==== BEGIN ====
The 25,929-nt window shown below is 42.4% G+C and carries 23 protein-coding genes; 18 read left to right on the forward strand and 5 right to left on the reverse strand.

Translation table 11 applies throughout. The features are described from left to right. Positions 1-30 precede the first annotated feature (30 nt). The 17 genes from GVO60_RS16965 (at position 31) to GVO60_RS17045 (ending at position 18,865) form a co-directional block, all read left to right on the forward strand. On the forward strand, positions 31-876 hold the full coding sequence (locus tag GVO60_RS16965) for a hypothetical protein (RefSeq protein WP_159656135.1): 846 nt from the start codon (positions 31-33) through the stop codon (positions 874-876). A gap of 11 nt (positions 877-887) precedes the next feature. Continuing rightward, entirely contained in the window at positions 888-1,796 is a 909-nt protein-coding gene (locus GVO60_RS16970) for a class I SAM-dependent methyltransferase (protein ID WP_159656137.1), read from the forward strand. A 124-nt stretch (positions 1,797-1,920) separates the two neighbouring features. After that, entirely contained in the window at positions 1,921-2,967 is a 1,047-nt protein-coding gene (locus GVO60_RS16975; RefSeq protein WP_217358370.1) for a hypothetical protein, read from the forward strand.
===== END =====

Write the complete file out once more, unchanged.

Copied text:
The 25,929-nt window shown below is 42.4% G+C and carries 23 protein-coding genes; 18 read left to right on the forward strand and 5 right to left on the reverse strand.

Translation table 11 applies throughout. The features are described from left to right. Positions 1-30 precede the first annotated feature (30 nt). The 17 genes from GVO60_RS16965 (at position 31) to GVO60_RS17045 (ending at position 18,865) form a co-directional block, all read left to right on the forward strand. On the forward strand, positions 31-876 hold the full coding sequence (locus tag GVO60_RS16965) for a hypothetical protein (RefSeq protein WP_159656135.1): 846 nt from the start codon (positions 31-33) through the stop codon (positions 874-876). A gap of 11 nt (positions 877-887) precedes the next feature. Continuing rightward, entirely contained in the window at positions 888-1,796 is a 909-nt protein-coding gene (locus GVO60_RS16970) for a class I SAM-dependent methyltransferase (protein ID WP_159656137.1), read from the forward strand. A 124-nt stretch (positions 1,797-1,920) separates the two neighbouring features. After that, entirely contained in the window at positions 1,921-2,967 is a 1,047-nt protein-coding gene (locus GVO60_RS16975; RefSeq protein WP_217358370.1) for a hypothetical protein, read from the forward strand.